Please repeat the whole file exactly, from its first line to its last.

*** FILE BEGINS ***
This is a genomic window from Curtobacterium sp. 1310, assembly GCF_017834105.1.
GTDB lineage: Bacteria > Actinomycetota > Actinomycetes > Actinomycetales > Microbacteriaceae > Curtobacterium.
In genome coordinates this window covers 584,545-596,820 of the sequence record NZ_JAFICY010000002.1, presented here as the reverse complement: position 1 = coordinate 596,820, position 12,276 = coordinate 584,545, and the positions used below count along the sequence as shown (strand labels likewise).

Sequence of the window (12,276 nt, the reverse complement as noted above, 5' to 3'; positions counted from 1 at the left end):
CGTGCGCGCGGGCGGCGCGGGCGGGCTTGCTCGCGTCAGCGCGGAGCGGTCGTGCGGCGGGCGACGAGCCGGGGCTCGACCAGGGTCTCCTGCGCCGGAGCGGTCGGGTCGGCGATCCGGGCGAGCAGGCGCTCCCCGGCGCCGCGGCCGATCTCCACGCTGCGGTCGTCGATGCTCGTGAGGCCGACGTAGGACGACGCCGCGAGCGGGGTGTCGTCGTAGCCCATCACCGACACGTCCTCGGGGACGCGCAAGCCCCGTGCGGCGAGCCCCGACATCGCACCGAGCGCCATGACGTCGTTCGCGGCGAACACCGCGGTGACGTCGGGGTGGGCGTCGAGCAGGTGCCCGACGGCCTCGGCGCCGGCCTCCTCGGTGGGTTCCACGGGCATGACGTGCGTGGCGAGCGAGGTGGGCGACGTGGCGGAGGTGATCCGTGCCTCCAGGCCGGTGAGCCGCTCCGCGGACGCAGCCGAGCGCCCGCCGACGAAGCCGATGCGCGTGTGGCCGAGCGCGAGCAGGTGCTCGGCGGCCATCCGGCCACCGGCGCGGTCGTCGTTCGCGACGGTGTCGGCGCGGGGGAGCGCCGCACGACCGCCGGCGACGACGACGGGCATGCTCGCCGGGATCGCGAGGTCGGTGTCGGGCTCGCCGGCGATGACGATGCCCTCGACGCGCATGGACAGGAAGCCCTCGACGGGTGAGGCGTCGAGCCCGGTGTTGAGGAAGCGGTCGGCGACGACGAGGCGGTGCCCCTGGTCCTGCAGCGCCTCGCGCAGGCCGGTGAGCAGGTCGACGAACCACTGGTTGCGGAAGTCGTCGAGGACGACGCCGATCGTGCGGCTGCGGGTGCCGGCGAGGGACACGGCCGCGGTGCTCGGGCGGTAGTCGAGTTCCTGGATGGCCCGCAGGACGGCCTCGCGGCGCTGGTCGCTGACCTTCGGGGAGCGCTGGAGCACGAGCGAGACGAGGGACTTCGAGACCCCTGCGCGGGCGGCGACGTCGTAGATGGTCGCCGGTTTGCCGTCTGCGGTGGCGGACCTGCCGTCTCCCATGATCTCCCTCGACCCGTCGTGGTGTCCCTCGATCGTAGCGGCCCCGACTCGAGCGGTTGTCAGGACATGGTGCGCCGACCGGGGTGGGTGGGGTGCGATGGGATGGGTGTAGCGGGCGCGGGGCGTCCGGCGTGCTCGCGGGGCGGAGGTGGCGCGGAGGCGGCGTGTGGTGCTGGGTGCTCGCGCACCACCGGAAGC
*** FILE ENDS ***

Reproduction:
This is a genomic window from Curtobacterium sp. 1310, assembly GCF_017834105.1.
GTDB lineage: Bacteria > Actinomycetota > Actinomycetes > Actinomycetales > Microbacteriaceae > Curtobacterium.
In genome coordinates this window covers 584,545-596,820 of the sequence record NZ_JAFICY010000002.1, presented here as the reverse complement: position 1 = coordinate 596,820, position 12,276 = coordinate 584,545, and the positions used below count along the sequence as shown (strand labels likewise).

Sequence of the window (12,276 nt, the reverse complement as noted above, 5' to 3'; positions counted from 1 at the left end):
CGTGCGCGCGGGCGGCGCGGGCGGGCTTGCTCGCGTCAGCGCGGAGCGGTCGTGCGGCGGGCGACGAGCCGGGGCTCGACCAGGGTCTCCTGCGCCGGAGCGGTCGGGTCGGCGATCCGGGCGAGCAGGCGCTCCCCGGCGCCGCGGCCGATCTCCACGCTGCGGTCGTCGATGCTCGTGAGGCCGACGTAGGACGACGCCGCGAGCGGGGTGTCGTCGTAGCCCATCACCGACACGTCCTCGGGGACGCGCAAGCCCCGTGCGGCGAGCCCCGACATCGCACCGAGCGCCATGACGTCGTTCGCGGCGAACACCGCGGTGACGTCGGGGTGGGCGTCGAGCAGGTGCCCGACGGCCTCGGCGCCGGCCTCCTCGGTGGGTTCCACGGGCATGACGTGCGTGGCGAGCGAGGTGGGCGACGTGGCGGAGGTGATCCGTGCCTCCAGGCCGGTGAGCCGCTCCGCGGACGCAGCCGAGCGCCCGCCGACGAAGCCGATGCGCGTGTGGCCGAGCGCGAGCAGGTGCTCGGCGGCCATCCGGCCACCGGCGCGGTCGTCGTTCGCGACGGTGTCGGCGCGGGGGAGCGCCGCACGACCGCCGGCGACGACGACGGGCATGCTCGCCGGGATCGCGAGGTCGGTGTCGGGCTCGCCGGCGATGACGATGCCCTCGACGCGCATGGACAGGAAGCCCTCGACGGGTGAGGCGTCGAGCCCGGTGTTGAGGAAGCGGTCGGCGACGACGAGGCGGTGCCCCTGGTCCTGCAGCGCCTCGCGCAGGCCGGTGAGCAGGTCGACGAACCACTGGTTGCGGAAGTCGTCGAGGACGACGCCGATCGTGCGGCTGCGGGTGCCGGCGAGGGACACGGCCGCGGTGCTCGGGCGGTAGTCGAGTTCCTGGATGGCCCGCAGGACGGCCTCGCGGCGCTGGTCGCTGACCTTCGGGGAGCGCTGGAGCACGAGCGAGACGAGGGACTTCGAGACCCCTGCGCGGGCGGCGACGTCGTAGATGGTCGCCGGTTTGCCGTCTGCGGTGGCGGACCTGCCGTCTCCCATGATCTCCCTCGACCCGTCGTGGTGTCCCTCGATCGTAGCGGCCCCGACTCGAGCGGTTGTCAGGACATGGTGCGCCGACCGGGGTGGGTGGGGTGCGATGGGATGGGTGTAGCGGGCGCGGGGCGTCCGGCGTGCTCGCGGGGCGGAGGTGGCGCGGAGGCGGCGTGTGGTGCTGGGTGCTCGCGCACCACCGGAAGC